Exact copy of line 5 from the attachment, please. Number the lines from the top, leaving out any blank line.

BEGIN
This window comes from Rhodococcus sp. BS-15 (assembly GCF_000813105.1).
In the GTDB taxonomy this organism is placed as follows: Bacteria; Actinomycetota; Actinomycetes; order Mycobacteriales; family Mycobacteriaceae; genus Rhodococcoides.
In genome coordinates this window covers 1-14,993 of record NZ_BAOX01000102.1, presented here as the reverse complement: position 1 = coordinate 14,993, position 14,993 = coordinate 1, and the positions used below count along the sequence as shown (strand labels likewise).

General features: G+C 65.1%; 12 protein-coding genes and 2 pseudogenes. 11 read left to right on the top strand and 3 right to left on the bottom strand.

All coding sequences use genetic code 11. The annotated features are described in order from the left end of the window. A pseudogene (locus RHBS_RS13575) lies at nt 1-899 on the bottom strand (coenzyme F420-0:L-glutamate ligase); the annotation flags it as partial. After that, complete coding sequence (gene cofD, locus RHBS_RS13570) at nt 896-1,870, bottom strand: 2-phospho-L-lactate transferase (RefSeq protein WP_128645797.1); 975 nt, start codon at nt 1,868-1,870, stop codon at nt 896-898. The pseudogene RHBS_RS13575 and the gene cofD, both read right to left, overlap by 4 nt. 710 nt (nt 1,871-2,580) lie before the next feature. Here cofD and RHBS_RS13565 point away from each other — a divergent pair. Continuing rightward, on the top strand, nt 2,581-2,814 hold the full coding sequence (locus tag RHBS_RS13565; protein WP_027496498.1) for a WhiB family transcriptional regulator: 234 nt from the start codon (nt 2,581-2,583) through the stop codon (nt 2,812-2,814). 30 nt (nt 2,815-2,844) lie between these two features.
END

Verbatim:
All coding sequences use genetic code 11. The annotated features are described in order from the left end of the window. A pseudogene (locus RHBS_RS13575) lies at nt 1-899 on the bottom strand (coenzyme F420-0:L-glutamate ligase); the annotation flags it as partial. After that, complete coding sequence (gene cofD, locus RHBS_RS13570) at nt 896-1,870, bottom strand: 2-phospho-L-lactate transferase (RefSeq protein WP_128645797.1); 975 nt, start codon at nt 1,868-1,870, stop codon at nt 896-898. The pseudogene RHBS_RS13575 and the gene cofD, both read right to left, overlap by 4 nt. 710 nt (nt 1,871-2,580) lie before the next feature. Here cofD and RHBS_RS13565 point away from each other — a divergent pair. Continuing rightward, on the top strand, nt 2,581-2,814 hold the full coding sequence (locus tag RHBS_RS13565; protein WP_027496498.1) for a WhiB family transcriptional regulator: 234 nt from the start codon (nt 2,581-2,583) through the stop codon (nt 2,812-2,814). 30 nt (nt 2,815-2,844) lie between these two features.